Have you ever daydreamed about winning a race or a game? Have you spent any time watching YouTube videos to improve your technique? Perhaps, stood over a golf ball and played the perfect trajectory out in your mind or mentally watched an impossible backhand cross-court shot catch the line? Ok, put your hands down. We all have.
You may not have the imagination equal to Bill Murray’s Cinderella story in Caddyshack, but the practice of visualization is ingrained in any sports-minded human. From when we were children in the backyard throwing touchdown passes to win the Super Bowl or practicing bending it like Beckham on the soccer field, visualizing success comes naturally to everyone.
The use of visualization for adults can be a powerful tool for all activities and levels of abilities.
Visualization Practice Makes Perfect
Mental imagery is widely used across every imaginable sport. Competitive swimmers and runners are known to tape a goal time above their beds so it’s the last thing they see before closing their eyes and the first thing they see in the morning. Collegiate Crew teams will enlist sports psychologists for guided visualization of the perfect race. And mountain bikers improve off the trail by “virtually” ripping through challenging sections.
One key to actual gains through visualization is consistency. Give your visualization practice some time to take off. It’s a skill that everyone can develop over time. Set aside 10 minutes each morning before the noise of the day creeps in. Keeping your focus on a specific performance goal can be difficult at first as the mind is always wandering.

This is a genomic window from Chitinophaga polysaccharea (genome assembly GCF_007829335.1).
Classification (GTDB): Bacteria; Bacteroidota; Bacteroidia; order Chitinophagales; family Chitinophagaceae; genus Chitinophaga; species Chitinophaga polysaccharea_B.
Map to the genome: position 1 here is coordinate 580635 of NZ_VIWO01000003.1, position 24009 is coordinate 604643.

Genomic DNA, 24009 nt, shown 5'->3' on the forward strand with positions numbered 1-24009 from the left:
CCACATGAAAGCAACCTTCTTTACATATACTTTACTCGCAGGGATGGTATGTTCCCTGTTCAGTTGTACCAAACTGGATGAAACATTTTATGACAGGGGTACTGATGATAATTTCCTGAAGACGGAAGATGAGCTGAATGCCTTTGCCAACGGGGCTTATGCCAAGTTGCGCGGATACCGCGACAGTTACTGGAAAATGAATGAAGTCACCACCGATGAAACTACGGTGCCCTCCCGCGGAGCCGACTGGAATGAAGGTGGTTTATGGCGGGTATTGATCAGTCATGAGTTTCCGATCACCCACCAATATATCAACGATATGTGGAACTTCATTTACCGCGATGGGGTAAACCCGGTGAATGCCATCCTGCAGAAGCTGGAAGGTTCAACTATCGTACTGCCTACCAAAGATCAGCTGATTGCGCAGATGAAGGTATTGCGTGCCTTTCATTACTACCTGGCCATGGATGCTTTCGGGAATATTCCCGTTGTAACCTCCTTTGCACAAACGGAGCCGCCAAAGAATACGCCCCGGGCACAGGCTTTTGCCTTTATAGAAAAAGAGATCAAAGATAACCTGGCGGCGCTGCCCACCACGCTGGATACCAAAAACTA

Close your eyes and relax physically and mentally. Imagine yourself performing at your peak, the sounds of the environment and the feel of your equipment. Draw on the feelings and emotions that are associated with the start of a race, the critical portions of a training session or an intensity level you want to achieve. And do it again. Every morning.
Remember that you are visualizing positive outcomes or improvements. The great thing about mental imagery is that there are no injuries or exertions to recover from. Simply restart the system and practice to perfection.
The Science of Visualization
Ok, so maybe your thinking this visualization stuff is all in your head. You would be exactly right!
Guang Yue, an Exercise Psychologist at Cleveland Clinic Foundation in Ohio, found that study subjects that used visualization for virtual workouts over three months were able to increase muscle strength by 13.5% compared to 30% by the people who actually did the same workout.
But the fact is that many of the world’s greatest athletes take visualization and imagery very seriously. The goal is to create a full sensory, lifelike experience that the body and muscles believe is real. Replicating positive athletic scenarios in the mind enhances performance and helps prepare for the real thing.
So have it at folks. We all have a Cinderella story inside waiting to play out.
“It’s in the hole!”